District Court, West Jordan Department The Honorable Bruce C.
Lubeck No. 141401370
Nathalie S. Skibine and Daniel M. Torrence, Attorneys for
D. Reyes and William M. Hains, Attorneys for Appellee
Judges Michele M. Christiansen, Kate A. Toomey, and Jill M.
Vratislav Roger Bilek appeals the district court's order
revoking his probation and imposing the suspended sentence of
one to fifteen years in prison on his conviction of
kidnapping, a second degree felony. We affirm.
This court reviews a district court's decision to revoke
probation for an abuse of discretion. See State v.
Legg, 2014 UT App 80, ¶ 7, 324 P.3d 656. "[W]e
view the evidence of a probation violation in a light most
favorable to the trial court's findings and substitute
our own judgment only if the evidence is so deficient as to
render the court's action an abuse of discretion."
State v. Maestas, 2000 UT App 22, ¶ 12, 997
P.2d 314. "To revoke probation, the trial court must
find a violation of the probation agreement by a
preponderance of the evidence." Legg, 2014 UT
App 80, ¶ 10. The trial court must also find by a
preponderance of the evidence that the violation was willful
and was not the result of circumstances beyond the
probationer's control. Id. "[A] single
violation of probation is legally sufficient to support a
probation revocation." Id. ¶ 11.
Bilek was charged with aggravated kidnapping, assault, and
drug-related charges in two separate cases based upon two
incidents in which he allegedly lured women to his apartment,
detained them for several days, and assaulted them. As the
result of a plea bargain, Bilek pleaded no contest to a
single second degree felony kidnapping charge. The district
court sentenced Bilek to the statutory prison term of one to
fifteen years, suspended the prison term, and placed Bilek on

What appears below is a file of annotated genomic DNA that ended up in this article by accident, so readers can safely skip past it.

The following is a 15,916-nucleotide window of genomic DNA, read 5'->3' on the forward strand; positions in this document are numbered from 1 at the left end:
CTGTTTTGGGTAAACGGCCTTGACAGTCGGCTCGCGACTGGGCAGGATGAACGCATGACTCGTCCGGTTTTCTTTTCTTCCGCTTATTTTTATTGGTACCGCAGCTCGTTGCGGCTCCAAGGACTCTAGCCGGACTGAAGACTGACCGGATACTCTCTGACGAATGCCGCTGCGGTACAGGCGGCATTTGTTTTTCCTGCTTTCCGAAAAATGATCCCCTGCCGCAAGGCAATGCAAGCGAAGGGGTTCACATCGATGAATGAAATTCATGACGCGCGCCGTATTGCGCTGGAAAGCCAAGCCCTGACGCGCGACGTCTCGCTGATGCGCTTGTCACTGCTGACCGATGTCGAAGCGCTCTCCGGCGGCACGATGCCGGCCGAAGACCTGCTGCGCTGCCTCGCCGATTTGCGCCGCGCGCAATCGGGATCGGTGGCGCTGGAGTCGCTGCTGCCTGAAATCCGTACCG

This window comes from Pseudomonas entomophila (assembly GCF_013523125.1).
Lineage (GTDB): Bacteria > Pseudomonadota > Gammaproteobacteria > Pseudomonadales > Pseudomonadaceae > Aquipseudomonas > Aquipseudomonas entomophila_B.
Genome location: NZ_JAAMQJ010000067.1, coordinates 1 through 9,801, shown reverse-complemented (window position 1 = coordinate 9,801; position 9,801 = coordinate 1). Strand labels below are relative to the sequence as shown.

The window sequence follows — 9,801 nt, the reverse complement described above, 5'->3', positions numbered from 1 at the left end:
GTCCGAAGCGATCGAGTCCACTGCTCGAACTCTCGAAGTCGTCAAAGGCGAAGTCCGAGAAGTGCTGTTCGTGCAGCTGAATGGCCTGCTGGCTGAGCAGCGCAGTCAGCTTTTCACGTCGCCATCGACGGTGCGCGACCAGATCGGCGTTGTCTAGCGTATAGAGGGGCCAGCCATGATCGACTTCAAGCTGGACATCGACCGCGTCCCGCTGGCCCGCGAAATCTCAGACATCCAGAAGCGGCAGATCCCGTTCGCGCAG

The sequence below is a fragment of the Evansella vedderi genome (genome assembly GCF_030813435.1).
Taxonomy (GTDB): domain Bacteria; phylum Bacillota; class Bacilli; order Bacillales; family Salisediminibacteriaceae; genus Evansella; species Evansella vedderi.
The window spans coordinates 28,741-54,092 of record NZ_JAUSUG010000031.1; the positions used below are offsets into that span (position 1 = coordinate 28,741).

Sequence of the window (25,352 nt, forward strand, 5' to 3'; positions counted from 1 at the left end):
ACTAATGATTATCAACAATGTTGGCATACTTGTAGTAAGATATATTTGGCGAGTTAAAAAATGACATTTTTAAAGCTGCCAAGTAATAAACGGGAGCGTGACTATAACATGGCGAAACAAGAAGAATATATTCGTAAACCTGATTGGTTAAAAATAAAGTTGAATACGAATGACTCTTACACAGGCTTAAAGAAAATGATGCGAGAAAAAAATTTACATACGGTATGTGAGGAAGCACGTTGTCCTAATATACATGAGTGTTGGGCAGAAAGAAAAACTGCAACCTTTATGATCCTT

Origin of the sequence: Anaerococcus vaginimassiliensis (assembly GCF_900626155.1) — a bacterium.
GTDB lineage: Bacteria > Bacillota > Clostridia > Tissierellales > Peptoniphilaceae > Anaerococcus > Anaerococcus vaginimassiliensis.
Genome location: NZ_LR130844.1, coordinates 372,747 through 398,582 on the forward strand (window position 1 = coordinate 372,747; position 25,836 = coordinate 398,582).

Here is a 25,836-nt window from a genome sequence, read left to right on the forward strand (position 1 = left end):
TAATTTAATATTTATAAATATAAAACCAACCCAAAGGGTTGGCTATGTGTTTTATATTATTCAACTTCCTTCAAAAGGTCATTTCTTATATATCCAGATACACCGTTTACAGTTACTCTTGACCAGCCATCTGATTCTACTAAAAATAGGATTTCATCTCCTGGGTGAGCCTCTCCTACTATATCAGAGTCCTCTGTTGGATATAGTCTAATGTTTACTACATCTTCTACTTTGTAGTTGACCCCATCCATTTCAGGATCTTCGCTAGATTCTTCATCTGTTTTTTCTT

sixty months of probation to be supervised by Adult Probation
and Parole (AP&P). In addition to the standard and
ordinary terms of probation, the district court imposed
special conditions, including: "Not to possess or
consume alcohol or non-prescribed controlled substances"
and "No female overnight stays during probation without
approval of Adult Probation and Parole."
About forty days after Bilek was placed on probation,
Bilek's probation supervisor and another AP&P agent
did a field visit to the extended stay hotel where Bilek was
living. The agents observed a female, E.C., sitting on a bed
in the room. E.C. stated that she was in the room because
Bilek had bailed her out of jail. Although E.C. told the
agents that she was only there for the day and that she lived
with her mother in Utah County, E.C.'s mother did not
corroborate that account. E.C. then admitted to the agents
that she had stayed overnight with Bilek. The agents placed
Bilek under arrest for violating conditions of his probation.
In a search of the room incident to the arrest, the agents
found what appeared to be heroin and methamphetamine, along
with drug paraphernalia. Bilek consented to a search of his
phone, which contained numerous photos and videos of E.C.,
showing her unconscious or incoherent, clothed and naked, and
lying naked on top of Bilek, who was also naked, with her
face near his penis.
The original probation violation report prepared by AP&P
listed three probation violations, alleging that Bilek had
violated a special condition of his probation by having a
female stay overnight in his room, as well as violating
standard conditions of his probation by possessing heroin and
methamphetamine. An amended probation violation report was
prepared after the filing of new criminal charges against
Bilek. The amended report alleged five additional violations:
forcible sexual abuse; distributing, offering, or arranging